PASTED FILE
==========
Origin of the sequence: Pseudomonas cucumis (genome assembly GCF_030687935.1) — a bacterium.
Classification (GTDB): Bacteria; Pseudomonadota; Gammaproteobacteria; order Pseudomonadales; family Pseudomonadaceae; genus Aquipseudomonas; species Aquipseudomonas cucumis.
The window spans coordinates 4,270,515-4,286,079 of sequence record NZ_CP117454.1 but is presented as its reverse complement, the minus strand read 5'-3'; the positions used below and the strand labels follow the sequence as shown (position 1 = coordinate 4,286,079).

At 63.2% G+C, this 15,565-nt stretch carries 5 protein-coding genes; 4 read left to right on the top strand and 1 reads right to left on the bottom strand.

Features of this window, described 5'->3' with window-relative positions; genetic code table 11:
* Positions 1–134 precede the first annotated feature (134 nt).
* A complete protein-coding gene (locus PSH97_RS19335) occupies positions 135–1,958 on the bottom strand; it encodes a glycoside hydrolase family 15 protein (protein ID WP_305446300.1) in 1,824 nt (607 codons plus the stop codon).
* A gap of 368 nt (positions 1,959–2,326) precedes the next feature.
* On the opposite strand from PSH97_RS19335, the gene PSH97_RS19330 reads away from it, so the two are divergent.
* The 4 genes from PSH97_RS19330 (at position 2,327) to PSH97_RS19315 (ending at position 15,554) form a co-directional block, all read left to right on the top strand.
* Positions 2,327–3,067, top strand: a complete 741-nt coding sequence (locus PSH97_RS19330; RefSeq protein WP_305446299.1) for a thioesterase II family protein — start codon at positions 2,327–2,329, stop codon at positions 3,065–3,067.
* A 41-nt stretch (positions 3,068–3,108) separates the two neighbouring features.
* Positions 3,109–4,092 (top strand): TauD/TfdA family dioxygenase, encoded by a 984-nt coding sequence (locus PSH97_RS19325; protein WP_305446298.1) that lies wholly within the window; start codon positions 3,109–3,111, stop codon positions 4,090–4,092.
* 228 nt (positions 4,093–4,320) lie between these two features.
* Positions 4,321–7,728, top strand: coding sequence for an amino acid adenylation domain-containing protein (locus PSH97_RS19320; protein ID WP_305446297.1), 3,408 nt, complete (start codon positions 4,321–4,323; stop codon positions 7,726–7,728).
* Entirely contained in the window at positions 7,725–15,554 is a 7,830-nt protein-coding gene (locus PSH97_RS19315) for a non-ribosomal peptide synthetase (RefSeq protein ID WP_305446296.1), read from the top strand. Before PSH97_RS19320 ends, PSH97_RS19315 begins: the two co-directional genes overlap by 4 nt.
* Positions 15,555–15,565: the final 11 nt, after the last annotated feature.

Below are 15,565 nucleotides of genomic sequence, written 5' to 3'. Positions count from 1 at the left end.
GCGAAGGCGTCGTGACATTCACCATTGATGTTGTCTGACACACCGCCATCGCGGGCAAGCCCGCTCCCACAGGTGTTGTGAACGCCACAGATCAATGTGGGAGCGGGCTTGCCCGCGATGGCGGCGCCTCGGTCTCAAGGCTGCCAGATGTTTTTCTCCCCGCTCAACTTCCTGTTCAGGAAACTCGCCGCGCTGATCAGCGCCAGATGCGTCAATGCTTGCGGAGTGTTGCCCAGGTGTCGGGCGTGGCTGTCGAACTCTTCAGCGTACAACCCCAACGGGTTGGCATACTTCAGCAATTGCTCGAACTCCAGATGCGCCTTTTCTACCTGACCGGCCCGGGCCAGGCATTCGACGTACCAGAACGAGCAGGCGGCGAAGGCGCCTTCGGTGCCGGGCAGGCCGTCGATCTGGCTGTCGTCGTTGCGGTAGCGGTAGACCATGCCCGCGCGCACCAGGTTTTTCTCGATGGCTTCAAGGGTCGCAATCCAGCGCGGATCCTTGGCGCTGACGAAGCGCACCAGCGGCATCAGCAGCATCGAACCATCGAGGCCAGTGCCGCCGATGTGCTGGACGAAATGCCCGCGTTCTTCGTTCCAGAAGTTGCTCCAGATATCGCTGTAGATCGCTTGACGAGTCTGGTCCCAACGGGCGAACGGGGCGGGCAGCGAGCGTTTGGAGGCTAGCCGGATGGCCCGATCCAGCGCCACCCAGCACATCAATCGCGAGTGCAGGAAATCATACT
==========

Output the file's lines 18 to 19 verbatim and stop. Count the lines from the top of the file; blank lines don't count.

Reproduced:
Below are 15,565 nucleotides of genomic sequence, written 5' to 3'. Positions count from 1 at the left end.
GCGAAGGCGTCGTGACATTCACCATTGATGTTGTCTGACACACCGCCATCGCGGGCAAGCCCGCTCCCACAGGTGTTGTGAACGCCACAGATCAATGTGGGAGCGGGCTTGCCCGCGATGGCGGCGCCTCGGTCTCAAGGCTGCCAGATGTTTTTCTCCCCGCTCAACTTCCTGTTCAGGAAACTCGCCGCGCTGATCAGCGCCAGATGCGTCAATGCTTGCGGAGTGTTGCCCAGGTGTCGGGCGTGGCTGTCGAACTCTTCAGCGTACAACCCCAACGGGTTGGCATACTTCAGCAATTGCTCGAACTCCAGATGCGCCTTTTCTACCTGACCGGCCCGGGCCAGGCATTCGACGTACCAGAACGAGCAGGCGGCGAAGGCGCCTTCGGTGCCGGGCAGGCCGTCGATCTGGCTGTCGTCGTTGCGGTAGCGGTAGACCATGCCCGCGCGCACCAGGTTTTTCTCGATGGCTTCAAGGGTCGCAATCCAGCGCGGATCCTTGGCGCTGACGAAGCGCACCAGCGGCATCAGCAGCATCGAACCATCGAGGCCAGTGCCGCCGATGTGCTGGACGAAATGCCCGCGTTCTTCGTTCCAGAAGTTGCTCCAGATATCGCTGTAGATCGCTTGACGAGTCTGGTCCCAACGGGCGAACGGGGCGGGCAGCGAGCGTTTGGAGGCTAGCCGGATGGCCCGATCCAGCGCCACCCAGCACATCAATCGCGAGTGCAGGAAATCATACT